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p.ox? or the disturbing whiff of the emperor’s new clothes…

By billn on September 12, 2013 #other sites#p.ox

A picture whose orign I would cite, but it’s been on my hard-drive for so long I can’t remember!
Anyway, p.ox, Aussie-style…

This piece, posted yesterday by Tyler Coleman on Winesearcher is at first glance a ‘holding story’ about p.ox; one that keeps (justifiably) the story in the (wine-)public conscious, and perhaps brings a new angle or two to the story, adding a little red-scare-mongering, but essentially, nothing new.

Nothing new except, perhaps, a fairytale flashback due to a quote from the University of Bordeaux’s Denis Dubourdieu (a.k.a. ‘the Emperor’)

“Vines that are too weak, and with a poor nitrogen intake, produce grapes low in glutathione. Summer drought conditions and/or competition from grass left to grow between the vine rows also worsens this deficit,” he explains.

This statement immediately struck a chord in my mind, being a paraphrasing of the reason that leading scientists (of the day) attributed to the death of vines due to phylloxera – it wasn’t the bug that was directly responsible, phylloxera was only having an effect because the vines were already tired or diseased! I mean, is this the best that we can expect from academics (with strong financial ties!) these days? Of-course Tyler Coleman may be short-changing us, and Prof. Dubourdieu might have full data to back up exactly what age a vine becomes tired, and due to what level of competition from grass, or ‘how much drought’ causes a problem – though, by the way, my 1976 whites are still brilliant, and I’ve never seen a p.oxed 2003 despite plenty of otherwise bizarre ones!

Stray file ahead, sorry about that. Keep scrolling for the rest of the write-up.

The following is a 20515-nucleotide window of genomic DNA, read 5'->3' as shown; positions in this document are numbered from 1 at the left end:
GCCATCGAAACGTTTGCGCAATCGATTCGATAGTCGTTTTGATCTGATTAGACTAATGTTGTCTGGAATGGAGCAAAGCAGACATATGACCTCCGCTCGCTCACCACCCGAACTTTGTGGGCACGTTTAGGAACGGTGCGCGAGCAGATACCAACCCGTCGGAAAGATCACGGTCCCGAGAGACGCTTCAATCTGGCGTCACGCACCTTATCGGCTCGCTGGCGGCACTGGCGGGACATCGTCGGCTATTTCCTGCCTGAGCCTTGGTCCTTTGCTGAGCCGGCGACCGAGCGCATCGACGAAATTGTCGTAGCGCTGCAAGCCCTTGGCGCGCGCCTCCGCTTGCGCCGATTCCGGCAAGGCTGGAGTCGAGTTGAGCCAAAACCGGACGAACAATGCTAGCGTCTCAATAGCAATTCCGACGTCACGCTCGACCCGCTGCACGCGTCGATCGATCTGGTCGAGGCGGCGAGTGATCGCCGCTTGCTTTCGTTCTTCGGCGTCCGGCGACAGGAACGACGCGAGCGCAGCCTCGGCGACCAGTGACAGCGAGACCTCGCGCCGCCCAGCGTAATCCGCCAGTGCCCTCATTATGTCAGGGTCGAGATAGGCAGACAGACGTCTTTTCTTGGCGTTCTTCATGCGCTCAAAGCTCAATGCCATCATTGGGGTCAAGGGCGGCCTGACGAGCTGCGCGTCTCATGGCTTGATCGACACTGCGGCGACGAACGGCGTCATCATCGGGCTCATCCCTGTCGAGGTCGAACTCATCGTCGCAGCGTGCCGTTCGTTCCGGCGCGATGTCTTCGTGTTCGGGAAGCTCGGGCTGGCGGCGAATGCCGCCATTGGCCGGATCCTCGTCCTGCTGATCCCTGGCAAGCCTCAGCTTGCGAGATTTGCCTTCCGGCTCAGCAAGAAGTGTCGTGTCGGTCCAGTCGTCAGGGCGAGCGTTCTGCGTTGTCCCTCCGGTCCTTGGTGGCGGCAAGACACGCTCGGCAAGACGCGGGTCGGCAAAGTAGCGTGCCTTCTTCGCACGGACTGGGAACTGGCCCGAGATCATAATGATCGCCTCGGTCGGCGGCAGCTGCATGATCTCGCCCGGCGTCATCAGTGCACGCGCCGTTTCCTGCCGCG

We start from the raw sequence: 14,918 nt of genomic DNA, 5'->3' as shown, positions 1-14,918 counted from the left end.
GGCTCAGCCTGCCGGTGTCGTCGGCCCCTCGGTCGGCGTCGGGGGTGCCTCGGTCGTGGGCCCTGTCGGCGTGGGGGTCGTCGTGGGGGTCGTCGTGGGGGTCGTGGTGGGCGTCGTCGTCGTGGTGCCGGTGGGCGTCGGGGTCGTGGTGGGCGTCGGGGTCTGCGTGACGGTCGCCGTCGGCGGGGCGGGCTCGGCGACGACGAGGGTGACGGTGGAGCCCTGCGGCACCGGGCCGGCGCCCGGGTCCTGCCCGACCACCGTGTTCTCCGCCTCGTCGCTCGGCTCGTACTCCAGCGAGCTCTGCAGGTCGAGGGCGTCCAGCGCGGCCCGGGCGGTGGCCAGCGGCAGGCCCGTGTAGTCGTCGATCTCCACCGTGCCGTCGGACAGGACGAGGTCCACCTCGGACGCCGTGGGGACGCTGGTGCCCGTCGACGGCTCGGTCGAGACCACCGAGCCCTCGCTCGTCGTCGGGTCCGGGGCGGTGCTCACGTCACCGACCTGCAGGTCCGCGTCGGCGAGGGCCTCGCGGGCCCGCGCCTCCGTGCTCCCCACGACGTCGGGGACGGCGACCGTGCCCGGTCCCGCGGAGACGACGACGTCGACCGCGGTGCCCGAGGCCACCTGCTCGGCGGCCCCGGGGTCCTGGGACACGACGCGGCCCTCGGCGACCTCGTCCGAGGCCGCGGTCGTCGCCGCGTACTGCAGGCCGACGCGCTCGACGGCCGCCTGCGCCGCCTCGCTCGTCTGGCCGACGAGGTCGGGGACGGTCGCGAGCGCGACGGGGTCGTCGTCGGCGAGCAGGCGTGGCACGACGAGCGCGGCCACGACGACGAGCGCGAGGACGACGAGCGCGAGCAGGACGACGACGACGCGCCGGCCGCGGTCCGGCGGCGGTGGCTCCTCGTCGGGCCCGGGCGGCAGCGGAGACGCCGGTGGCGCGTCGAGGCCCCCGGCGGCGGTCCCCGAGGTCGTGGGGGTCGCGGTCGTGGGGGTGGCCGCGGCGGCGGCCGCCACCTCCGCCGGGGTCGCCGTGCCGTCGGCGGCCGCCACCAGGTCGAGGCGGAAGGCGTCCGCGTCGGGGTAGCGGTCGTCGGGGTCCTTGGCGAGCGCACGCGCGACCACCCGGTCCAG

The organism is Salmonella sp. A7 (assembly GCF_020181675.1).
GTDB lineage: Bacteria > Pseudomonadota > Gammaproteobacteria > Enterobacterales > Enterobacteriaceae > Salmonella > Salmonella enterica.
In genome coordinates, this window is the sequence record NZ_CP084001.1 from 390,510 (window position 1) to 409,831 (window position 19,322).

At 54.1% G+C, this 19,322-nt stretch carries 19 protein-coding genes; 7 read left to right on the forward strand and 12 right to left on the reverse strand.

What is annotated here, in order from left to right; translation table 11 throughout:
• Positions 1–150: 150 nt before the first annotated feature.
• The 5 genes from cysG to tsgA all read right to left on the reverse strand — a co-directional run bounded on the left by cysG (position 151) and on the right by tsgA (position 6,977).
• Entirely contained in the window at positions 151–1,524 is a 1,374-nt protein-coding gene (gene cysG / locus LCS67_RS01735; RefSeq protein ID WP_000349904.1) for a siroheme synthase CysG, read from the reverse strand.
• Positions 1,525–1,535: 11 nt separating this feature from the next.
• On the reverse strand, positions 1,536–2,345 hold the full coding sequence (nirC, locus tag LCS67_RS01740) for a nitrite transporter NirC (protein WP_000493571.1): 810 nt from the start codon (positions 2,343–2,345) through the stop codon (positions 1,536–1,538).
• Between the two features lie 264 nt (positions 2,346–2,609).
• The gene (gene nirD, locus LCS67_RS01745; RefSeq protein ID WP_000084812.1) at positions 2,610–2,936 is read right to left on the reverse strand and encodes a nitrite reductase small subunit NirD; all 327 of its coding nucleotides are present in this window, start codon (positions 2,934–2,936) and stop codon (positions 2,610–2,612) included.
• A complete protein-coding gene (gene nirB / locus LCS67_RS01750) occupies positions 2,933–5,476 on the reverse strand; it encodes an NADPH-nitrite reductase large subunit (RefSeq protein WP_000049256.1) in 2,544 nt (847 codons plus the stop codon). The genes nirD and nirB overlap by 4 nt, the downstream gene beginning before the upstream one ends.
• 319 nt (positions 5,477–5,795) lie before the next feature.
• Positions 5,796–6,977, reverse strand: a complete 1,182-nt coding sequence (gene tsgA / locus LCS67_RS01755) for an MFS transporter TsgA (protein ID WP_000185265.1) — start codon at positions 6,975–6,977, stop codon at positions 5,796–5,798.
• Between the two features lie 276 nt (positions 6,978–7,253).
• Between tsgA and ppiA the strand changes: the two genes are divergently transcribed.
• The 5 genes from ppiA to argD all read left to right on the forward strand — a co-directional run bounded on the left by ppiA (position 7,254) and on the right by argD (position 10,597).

Maybe Denis has a real point somewhere along the line, and can explain why vines are tired today when they weren’t 30 years ago, and why his quote only looks bad because it’s out of context and has been dumbed down… Maybe…

As a scientist, I’m simply taken aback!

security guards?

By billn on May 17, 2013 #other sites#the market

Domaine Ponsot is the first high-profile producer to adopt eProvenance’s
second-generation technology, which provides a detailed history of the life of
a case of wine.
The sensor monitors the temperature and humidity of fine wines as they
travel from the wine producer to the customer, and the information can be
read on smartphones and tablets.

Well, given the price of some producers’ wines, they can afford a physical presence too!

biblical rain & time to taste 40 vintages of montrachet?

By billn on May 03, 2013 #harvests#other sites#vintage 2013

Don’t you just love those phone calls? – Here.

And, happily, this comes before we get to flowering:

Picture from Caroline l’Estimé in Chassagne this afternoon

stuart george on his 1937 romanée-conti…

By billn on May 01, 2013 #other sites

Following on from the post of ‘nine decades of domaine de la romanée-conti‘ there is this follow-up from Stuart George MW referring to the ‘too good to be true‘. It’s missing lots of info, like ‘when was the case bought from the domaine?’, ‘how many owners since then?’ etcetera, etcetera. But interesting nonetheless – I’d have liked to see a pic or two, also…

Actually, I expect this 1937 was genuine from the perspective that it’s (probably) easy to make something young-looking, but to make something that experienced tasters think worthy of 101 points – well, that’s something else again, and rare enough from genuine bottles…!

EDIT: A nice pic from Stuart:


nine decades of domaine de la romanée-conti…

By billn on April 30, 2013 #degustation#other sites

I was (very kindly!) invited to this event, but unfortunately couldn’t make the date, which saved me from the nitty-gritty conversation of what constitutes ‘an invite’ – a seat, or a seat I had pay for? 😉

Regardless; what a treat!

Nine decades of Domaine Romanée-Conti in London, Part 1 and Part 2.

Burgundy Report

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